H=Hit   0.01    0.1     0.8

That's inconsistent. since in the data, the probability of getting hit when the lights are green is 0.01 which is a lot less than 0.8 ( lights are red )..Either the data has to be relabeled, or the text has to invert red and green or the idea of lights for the cross traffic ( that is lights for the orthogonal traffic, which are opposite to you ) made clearer. I'd opt for inverting and drop the phrase "cross traffic" saying instead - and the "lights for the traffic for the road you are trying to cross." or something like that. Skthetwo (talk) 20:26, 27 January 2012 (UTC)

I had the same issue with the inconsistency of the semantics vs. numerical values for the different light colors. Changed the page to make them match but in the opposite way from what Skthetwo described. I kept the interpretation "green light = green cross traffic = pedestrian should NOT cross" and changed the values to reflect that. Still seems like a confusing model since it describes the pedestrian in terms of the cross traffic, but also no pedestrian lights are Red/Yellow/Green, so I didn't want to change it to that. Thus I kept the talk section up in case someone has a more elegant idea. Lily.r.s (talk) 01:19, 2 June 2014 (UTC)

The real world example is a big help at understanding what Marginal Distributions are. However, I am still a bit lost as to how to interpret the numbers at the end of the example. In the current example, 0.572 is the marginal probability on the "hit" row. So, can we say that based on this example, the probability of a pedestrian being hit if they don't pay attention to the condition of the traffic light is 0.572? If a knowledgable person reads this and agrees, can you add an accurate interpretation sentence to the example portion of the article? — Preceding unsigned comment added by (talk) 18:34, 3 February 2015 (UTC)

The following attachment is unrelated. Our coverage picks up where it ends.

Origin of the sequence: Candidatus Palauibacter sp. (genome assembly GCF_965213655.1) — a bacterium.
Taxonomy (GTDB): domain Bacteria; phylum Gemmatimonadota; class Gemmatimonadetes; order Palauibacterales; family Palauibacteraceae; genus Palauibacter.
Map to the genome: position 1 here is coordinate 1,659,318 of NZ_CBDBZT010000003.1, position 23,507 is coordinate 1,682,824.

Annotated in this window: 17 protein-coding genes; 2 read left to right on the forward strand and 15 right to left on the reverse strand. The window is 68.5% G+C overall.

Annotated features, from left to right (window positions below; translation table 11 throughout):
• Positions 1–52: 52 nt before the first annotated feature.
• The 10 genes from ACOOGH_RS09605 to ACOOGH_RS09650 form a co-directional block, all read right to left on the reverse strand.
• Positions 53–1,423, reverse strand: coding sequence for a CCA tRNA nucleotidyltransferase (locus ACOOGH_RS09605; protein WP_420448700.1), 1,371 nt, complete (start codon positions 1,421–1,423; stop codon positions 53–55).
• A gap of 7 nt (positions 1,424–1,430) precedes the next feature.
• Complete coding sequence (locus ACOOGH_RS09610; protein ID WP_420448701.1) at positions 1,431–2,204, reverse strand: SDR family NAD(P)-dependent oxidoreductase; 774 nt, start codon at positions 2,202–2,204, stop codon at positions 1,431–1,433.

joint distribution and conditional distribution equal?[edit]

There is something I don't understand in this explanation: why are the joint distribution and conditional distribution equal here? Nova77 05:14, 11 Feb 2005 (UTC)

They're not. I've looked at old versions and I can't find what makes you think they are. Michael Hardy 19:57, 7 May 2005 (UTC)

In the example, shouldn't it say that the _conditional_ probability distribution is being weighted by P_y(y) instead of the _joint_ probability distribution?[edit]

Very nicely explained article, especially as it includes an actual worked example. Regarding this example, I have a comment. In the example, it says: "So in this case the answer for the marginal probability can be found by summing P(H,L) for all possible values of L, with each value of L weighted by its probability of occurring."

But shouldn't it be "P(H | L)", i.e. the conditional probability distribution? At least in the formula for P_X(x) only the conditional probability distribution is weighted by the probability of P_Y(y). The joint probability distributions is simply summarized, without any weights.

Thank you very much for clarifying this. (talk) 07:07, 18 September 2014 (UTC)